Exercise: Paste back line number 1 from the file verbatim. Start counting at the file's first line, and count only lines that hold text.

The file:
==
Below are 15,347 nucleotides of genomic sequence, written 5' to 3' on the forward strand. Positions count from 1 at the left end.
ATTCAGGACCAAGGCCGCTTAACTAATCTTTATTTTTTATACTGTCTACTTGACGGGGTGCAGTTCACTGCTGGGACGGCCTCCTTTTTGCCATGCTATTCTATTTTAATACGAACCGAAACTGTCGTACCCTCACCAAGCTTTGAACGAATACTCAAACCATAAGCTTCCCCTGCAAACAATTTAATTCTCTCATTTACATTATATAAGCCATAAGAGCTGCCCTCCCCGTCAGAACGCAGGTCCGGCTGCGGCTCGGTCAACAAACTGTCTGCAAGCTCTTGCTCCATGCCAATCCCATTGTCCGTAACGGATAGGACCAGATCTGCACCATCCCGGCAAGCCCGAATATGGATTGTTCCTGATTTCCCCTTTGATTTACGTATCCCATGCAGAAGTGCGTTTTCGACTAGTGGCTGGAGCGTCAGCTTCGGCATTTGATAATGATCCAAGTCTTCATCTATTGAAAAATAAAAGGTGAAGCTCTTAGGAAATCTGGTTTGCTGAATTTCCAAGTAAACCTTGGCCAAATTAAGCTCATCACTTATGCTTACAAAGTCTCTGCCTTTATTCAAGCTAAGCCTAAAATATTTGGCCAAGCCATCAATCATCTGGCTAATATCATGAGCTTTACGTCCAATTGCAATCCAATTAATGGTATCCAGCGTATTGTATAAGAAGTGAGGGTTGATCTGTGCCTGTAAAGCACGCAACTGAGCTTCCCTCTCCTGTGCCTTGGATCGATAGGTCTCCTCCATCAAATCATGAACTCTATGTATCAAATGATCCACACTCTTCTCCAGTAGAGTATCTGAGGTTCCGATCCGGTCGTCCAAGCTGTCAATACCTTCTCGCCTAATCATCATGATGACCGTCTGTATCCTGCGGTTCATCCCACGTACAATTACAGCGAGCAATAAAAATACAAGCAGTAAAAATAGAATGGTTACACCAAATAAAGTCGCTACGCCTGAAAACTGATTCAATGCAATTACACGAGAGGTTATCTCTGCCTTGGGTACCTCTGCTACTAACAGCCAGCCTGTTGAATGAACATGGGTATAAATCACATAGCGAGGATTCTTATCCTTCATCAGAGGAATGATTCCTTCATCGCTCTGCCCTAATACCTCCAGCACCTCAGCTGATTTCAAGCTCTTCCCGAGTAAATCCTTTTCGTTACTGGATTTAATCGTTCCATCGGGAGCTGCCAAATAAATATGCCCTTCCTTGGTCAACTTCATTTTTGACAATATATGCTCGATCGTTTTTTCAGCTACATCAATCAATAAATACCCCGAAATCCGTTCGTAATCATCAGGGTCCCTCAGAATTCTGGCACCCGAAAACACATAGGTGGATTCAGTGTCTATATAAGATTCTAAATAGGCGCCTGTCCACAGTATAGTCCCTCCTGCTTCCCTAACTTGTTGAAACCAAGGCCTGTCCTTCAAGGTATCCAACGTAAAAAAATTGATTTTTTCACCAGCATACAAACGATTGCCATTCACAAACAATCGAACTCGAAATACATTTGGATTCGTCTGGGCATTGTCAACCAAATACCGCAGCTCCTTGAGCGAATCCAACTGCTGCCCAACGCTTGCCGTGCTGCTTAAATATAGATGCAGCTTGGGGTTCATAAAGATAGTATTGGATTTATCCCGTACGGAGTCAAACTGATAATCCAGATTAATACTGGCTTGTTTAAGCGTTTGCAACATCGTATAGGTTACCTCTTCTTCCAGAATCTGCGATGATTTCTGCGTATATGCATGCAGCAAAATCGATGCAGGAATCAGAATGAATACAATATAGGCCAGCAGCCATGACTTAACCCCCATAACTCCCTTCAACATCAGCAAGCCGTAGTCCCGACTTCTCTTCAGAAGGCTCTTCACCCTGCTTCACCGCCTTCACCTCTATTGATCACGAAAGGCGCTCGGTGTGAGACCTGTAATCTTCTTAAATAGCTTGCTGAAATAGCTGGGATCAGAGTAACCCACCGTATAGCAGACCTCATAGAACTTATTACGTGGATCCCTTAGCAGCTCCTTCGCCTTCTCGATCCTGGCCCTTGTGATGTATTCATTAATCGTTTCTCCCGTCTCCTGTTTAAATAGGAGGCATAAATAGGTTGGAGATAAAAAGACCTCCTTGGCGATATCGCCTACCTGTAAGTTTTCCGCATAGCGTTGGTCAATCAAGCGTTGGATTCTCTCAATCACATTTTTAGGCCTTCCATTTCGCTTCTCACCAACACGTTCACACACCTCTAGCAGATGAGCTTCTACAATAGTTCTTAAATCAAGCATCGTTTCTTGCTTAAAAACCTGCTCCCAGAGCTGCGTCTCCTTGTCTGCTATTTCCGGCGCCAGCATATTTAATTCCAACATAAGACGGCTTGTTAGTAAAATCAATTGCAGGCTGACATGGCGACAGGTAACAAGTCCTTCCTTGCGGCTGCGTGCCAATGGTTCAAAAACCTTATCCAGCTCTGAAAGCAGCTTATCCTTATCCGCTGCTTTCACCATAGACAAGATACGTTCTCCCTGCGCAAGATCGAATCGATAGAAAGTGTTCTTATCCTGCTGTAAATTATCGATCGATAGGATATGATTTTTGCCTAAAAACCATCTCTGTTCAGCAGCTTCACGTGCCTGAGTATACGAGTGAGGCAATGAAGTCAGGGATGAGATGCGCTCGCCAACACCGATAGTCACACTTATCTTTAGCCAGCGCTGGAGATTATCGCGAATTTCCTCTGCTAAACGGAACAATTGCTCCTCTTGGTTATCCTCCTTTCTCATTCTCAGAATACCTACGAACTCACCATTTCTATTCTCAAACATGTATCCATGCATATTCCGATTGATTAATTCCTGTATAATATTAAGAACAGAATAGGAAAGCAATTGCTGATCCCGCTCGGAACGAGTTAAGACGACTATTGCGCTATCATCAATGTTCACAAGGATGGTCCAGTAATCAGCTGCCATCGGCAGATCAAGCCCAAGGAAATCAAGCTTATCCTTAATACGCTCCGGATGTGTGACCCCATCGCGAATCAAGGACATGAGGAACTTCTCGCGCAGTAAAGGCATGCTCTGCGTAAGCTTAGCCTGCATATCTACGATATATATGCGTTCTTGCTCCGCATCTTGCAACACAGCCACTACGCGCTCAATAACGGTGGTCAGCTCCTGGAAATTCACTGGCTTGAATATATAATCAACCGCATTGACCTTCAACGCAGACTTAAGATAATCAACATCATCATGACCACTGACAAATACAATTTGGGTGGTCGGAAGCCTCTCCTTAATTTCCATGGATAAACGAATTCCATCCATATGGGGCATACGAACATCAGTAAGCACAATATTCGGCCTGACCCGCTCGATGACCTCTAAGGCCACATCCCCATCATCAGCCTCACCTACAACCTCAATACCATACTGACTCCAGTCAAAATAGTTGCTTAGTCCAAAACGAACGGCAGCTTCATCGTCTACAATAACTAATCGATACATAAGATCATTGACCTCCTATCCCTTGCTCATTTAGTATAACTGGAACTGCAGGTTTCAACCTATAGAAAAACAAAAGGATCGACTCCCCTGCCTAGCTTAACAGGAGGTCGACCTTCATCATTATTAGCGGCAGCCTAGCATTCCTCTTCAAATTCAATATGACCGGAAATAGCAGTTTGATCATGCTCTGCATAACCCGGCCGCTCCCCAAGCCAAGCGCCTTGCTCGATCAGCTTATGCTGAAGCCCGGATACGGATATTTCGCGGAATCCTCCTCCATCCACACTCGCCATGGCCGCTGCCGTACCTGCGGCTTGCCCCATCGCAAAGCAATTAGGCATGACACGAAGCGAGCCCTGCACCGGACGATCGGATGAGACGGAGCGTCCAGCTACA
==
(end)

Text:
Below are 15,347 nucleotides of genomic sequence, written 5' to 3' on the forward strand. Positions count from 1 at the left end.